Accreditation news. (2014). Higher education press. [Web Page]. Retrieved from

Boettcher, J., & Conrad, R.-M. (2010). Teaching online: The big picture. In The Online Teaching Survival Guide (pp. 3–17). San Francisco, CA: Jossey-Bass.

Conrad, R.-M., & Donaldson, J. A. (2011). Learning in an online environment. In Engaging the Online Learner (pp. 1–14). San Francisco, CA: Jossey-Bass.

Laureate Education (Producer). (2010). Online learning communities. Retrieved from


3 thoughts on “Community Conversations: Online Learning Communities

  1. Hello Mary,
    As I read your blog, I find it very interesting and you have made some key points. One thing that is consistent among individuals who have researched the success of online community is that first you have to have participants. “Fundamental for any community is the need to have members, meaning that you need to find ways to engage your audience and get them involved. Simply put, if nobody joins the community it will no longer exist” (Little, 2013). Second is safety. “Another key element to successful online communities is that members all feel safe and unthreatened while interacting within the community. Just like in real-world villages, towns, cities and countries, there are rules to ensure everyone can feel safe and secure – the same should be true for your online community” (Little, 2013). I believe that once educators have develop the purpose of putting together an online course and what it’s objectives are, its important to get the members and ensure that they will feel safe when participating.

    Little, K. (2013, July 5). Keys to Developing a Successful Online Community – Minneapolis Social Media Marketing. Retrieved November 2, 2014, from

  2. What a wonderful post, Mary! I hope you can recognise me in my Halloween costume and under my English surname 🙂

    When I am asked about online education I say it has so far been my best learning experience. I suppose both you and I find it rewarding, enjoyable and effective because it suits our learning styles, I thrive on being autonomous but I am also a proponent of Connectivism theory and as you know from our discussion have been trying to conduct experiments of social learning on my students 🙂

    Most people I talk to about Walden have only been able to experience a traditional setting but every person has agreed (!) that learning how to create online learning programs is better done online. I get exasperated sometimes when people express their distrust in using technology for learning though. Their most used argument is that they cannot touch other people! As if they go around touching people in a classroom anyways. I love technology, love, love, love it! I have met most of my boyfriends online, the first job I got after graduation was online and I built a successful online business from my chair by the age I was 27. I am also sure that most people would change their opinion of distance education if they experienced an online classroom where all the principles we are talking about were realized,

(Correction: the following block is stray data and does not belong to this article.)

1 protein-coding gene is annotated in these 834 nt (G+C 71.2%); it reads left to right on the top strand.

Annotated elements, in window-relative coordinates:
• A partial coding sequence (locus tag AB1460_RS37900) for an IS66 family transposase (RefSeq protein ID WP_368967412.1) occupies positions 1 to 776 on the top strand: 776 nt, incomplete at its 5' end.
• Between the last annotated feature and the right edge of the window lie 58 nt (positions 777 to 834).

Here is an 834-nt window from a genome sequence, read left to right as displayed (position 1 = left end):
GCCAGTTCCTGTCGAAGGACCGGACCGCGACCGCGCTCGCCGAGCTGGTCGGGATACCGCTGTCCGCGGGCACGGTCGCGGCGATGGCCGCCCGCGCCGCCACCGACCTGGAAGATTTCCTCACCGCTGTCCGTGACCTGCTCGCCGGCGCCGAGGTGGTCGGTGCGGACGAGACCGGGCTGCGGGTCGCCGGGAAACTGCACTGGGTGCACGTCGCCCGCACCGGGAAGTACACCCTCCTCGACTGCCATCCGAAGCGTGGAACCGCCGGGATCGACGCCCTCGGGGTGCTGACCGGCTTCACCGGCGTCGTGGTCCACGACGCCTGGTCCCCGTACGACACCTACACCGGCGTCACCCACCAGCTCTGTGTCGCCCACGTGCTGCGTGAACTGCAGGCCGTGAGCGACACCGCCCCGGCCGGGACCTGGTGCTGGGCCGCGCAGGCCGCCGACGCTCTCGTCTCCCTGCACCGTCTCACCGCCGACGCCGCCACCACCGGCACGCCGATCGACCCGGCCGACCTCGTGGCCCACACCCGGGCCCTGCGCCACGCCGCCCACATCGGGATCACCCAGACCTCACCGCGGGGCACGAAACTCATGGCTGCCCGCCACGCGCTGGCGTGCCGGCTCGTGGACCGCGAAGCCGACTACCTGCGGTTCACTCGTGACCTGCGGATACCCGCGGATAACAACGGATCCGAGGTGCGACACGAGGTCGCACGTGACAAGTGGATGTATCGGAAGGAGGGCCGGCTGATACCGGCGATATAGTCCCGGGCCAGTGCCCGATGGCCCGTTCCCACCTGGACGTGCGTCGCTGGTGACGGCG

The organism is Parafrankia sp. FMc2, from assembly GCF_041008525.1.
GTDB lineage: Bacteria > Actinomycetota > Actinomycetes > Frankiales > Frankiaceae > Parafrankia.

I also can see now how huge was the shift between my ‘before’ and ‘after’ Walden education. My college and University training back in Russia were defined by behaviorism and cognitivism that ‘view knowledge as external to the learner and the learning process as the act of internalizing knowledge’. Siemens (2005) Whereas Walden’s approach is reminiscent of what Siemens says about Constructivism. ‘Constructivism assumes that learners are not empty vessels to be filled with knowledge. Instead, learners are actively attempting to create meaning. Learners often select and pursue their own learning. Constructivist principles acknowledge that real-life learning is messy and complex. Classrooms which emulate the “fuzziness” of this learning will be more effective in preparing learners for life-long learning.’

    Siemens, G. (2005). Connectivism: A learning theory for the digital age. International journal of instructional technology and distance learning, 2(1), 3-10. Retrived from:

  3. Mary,

    Well-stated. I wonder how many of our brick and mortar colleagues have ever taken an online course. Having done a graduate degree in both environments, I think online is better when it comes to having a balanced life. My first degree, the brick and mortar one, was completed at a time in my life when I basically lived on campus and could afford the time to be on campus. during my time at Walden, I did not have the time to travel to, and study at, a brick and mortar school. In your blog you reference the success of a student relates to their feelings of inclusion and progress. This ties in to Michael Moore’s Theory of Transactional Distance. I think your idea of a learning community, when built well, meets the needs identified in Moore’s theory.